Robert Bechtle's "Sunset Intersection," a 1983 color soft-ground etching on paper, which is part of the "Multiplicity" printmaking exhibit on display at the Smithsonian American Art Museum through March 11. Image courtesy the Smithsonian
There’s something about printmaking that’s always seemed a bit divorced from the artistic spirit—the flashy exuberance of painting or the raw physicality of sculpture. Prints have depth and nuance; you can’t breeze past them while thinking simultaneously about the gift shop or what you’re going to make for dinner. They require focus, concentration, and an appreciation of the Herculean effort that goes into making them.
Two new shows this month explore printmaking, and while neither is as visceral or as user-friendly as some other exhibitions currently on display, each has a lot to offer. “Multiplicity,” which runs at the American Art Museum through March 11, is a diverse show exploring contemporary printmaking, while “Print by Print: Series from Dürer to Lichtenstein” at the Baltimore Museum of Art looks at the technique over the past 500 years, grouping seemingly disparate works together thematically. The Baltimore show is vast (with more than 350 works on display) and ambitious—it juxtaposes Canaletto with Julie Mehretu and Tiepolo with Marcel Duchamp. But it also serves as an almost comprehensive review of an ornate and complex art, exposing the intricate process behind the works of old masters and iconoclasts alike.
“Print by Print” is grouped into six categories: Imagination, Narrative, Design, Places: Real & Imagined, Appropriation, and War. Imagination, which opens the show, is less cohesive than other parts, possibly because its theme is so sweeping. Perspective-bending Rotoreliefs by Duchamp revolve in a glass case opposite 24 fantastical etchings by Tiepolo, depicting various pastoral scenes of men and monsters. With the works presented together, the sheer volume of detail on that particular wall is both intimidating and compelling; each print is unique and tells a different story, but also shrinks into the impact of the series as a whole.
There are a few other highlights, including Roy Lichtenstein’s “Haystack” series, a Ben-Day Dot interpretation of the famous paintings by Monet. Like his inspiration, Lichtenstein plays with presentation, exploring the extent to which an image can be altered and still remain recognizable. There’s also Andrew Raftery’s “Open House” series of five engravings of a contemporary American home, each piece of furniture and individual character crafted in tiny, excruciating detail. Raftery’s method is classical, but his scenes are both banal and disturbing: The images of visitors stomping through an impeccable family home feel strangely unsettling in their familiarity.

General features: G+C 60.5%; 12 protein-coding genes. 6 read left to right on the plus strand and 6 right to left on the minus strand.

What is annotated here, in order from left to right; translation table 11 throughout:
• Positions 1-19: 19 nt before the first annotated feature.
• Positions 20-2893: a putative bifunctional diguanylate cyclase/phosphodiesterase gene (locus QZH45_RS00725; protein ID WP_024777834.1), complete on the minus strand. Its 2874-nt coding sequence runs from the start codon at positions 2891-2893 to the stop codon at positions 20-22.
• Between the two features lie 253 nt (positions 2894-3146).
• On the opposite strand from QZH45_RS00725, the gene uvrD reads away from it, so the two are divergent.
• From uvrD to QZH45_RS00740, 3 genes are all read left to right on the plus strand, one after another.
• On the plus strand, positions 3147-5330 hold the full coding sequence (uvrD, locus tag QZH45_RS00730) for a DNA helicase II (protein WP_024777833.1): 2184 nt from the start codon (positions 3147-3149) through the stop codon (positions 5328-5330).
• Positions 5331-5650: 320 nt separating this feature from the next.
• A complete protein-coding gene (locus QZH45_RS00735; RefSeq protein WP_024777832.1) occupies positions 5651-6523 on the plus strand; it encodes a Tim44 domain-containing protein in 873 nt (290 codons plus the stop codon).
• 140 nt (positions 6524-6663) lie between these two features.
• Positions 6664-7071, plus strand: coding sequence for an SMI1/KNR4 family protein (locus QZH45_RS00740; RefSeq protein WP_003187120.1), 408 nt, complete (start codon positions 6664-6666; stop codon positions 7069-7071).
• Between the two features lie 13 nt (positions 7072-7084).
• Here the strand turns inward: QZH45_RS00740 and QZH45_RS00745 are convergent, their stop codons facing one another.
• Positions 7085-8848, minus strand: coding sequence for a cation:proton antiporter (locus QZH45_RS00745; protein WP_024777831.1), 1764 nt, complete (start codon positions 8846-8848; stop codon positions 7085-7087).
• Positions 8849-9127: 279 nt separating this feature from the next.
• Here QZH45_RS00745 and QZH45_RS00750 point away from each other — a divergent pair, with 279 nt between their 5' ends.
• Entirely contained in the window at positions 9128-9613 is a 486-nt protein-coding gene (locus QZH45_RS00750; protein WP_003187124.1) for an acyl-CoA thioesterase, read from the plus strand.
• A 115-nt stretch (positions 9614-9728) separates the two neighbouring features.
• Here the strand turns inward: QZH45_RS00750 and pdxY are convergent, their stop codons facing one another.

By grouping such different artists together, the show forces viewers to compare both method and message, stripping away assumptions about merit or skill in the face of universal themes. Picasso’s gruesome “The Dream and Lie of Franco” (1937) etchings sit opposite Daniel A. Heyman’s “The Amman Project” (2006), a series of drypoints depicting harrowing portraits and quotes from victims of torture. And in the same room, Augustin Coppens’s “Views of the Ruins of the City of Brussels” (1695) show the consequences of such unchecked cruelty: a once-glorious city left debased and useless. The three artists are stylistically diverse but share a common, graphically effective message.
The star of the Baltimore show, however, is a series of etchings by Ludovic Napoléon Lépic depicting a view captured from the banks of the Scheldt River. Lépic used one etching and played with different ways to place ink on it, resulting in 20 different prints that show dramatically alien interpretations of the same image. In one scene, “Calm,” the river is shown to be peaceful and unadorned; in others it battles snow, rain, darkness, and wind. Lépic’s success at creating such disparate moods and settings through simple application of materials is one of the real surprises of this show, and an affirmation of the potential behind the craft.
The American Art Museum’s show is smaller (83 works on paper) and less focused, but it has a surprising wealth of works on display, most of which were acquired by the museum recently and have never previously been shown. While the diversity of technique on view is remarkable (compare Chuck Close’s granular “Self Portrait” with David Hockney’s Picasso-inspired “Real Celia”), there’s also a tenuous thread of experimentation that runs through the exhibition. Kara Walker’s “Civil War” series project her signature grotesque caricatures onto romanticized tableaus of the war taken from a Harper’s pictorial history—the effect is both unique and disturbing. And two prints by Vija Celmins, “Night Sky” and “Ocean Surface,” project lifelike, minutely crafted images of waves and stars, their wealth of intricate detail quite breathtaking.
While “Multiplicity” has a few prints that are ostentatious enough to appeal to the offhand viewer, there’s a subtext of exposed technique and process worth pursuing, as well as a common fascination with the mystical unseen that pervades a number of pieces. Not all works are as insightful—for instance, Sol LeWitt’s “Wavy Brushstrokes” series, while it plays with depth and perspective, comes across as a little dull—but some pieces, such as Kiki Smith’s darkly humorous and nightmarish self-portrait “Banshee Pearls,” are rich and fascinating to behold.
“Print by Print: Series from Dürer to Lichtenstein” is at the Baltimore Museum of Art through March 25. Free. For more information, visit artbma.org.
“Multiplicity” is at the Smithsonian American Art Museum through March 11. Free. For details, visit americanart.si.edu.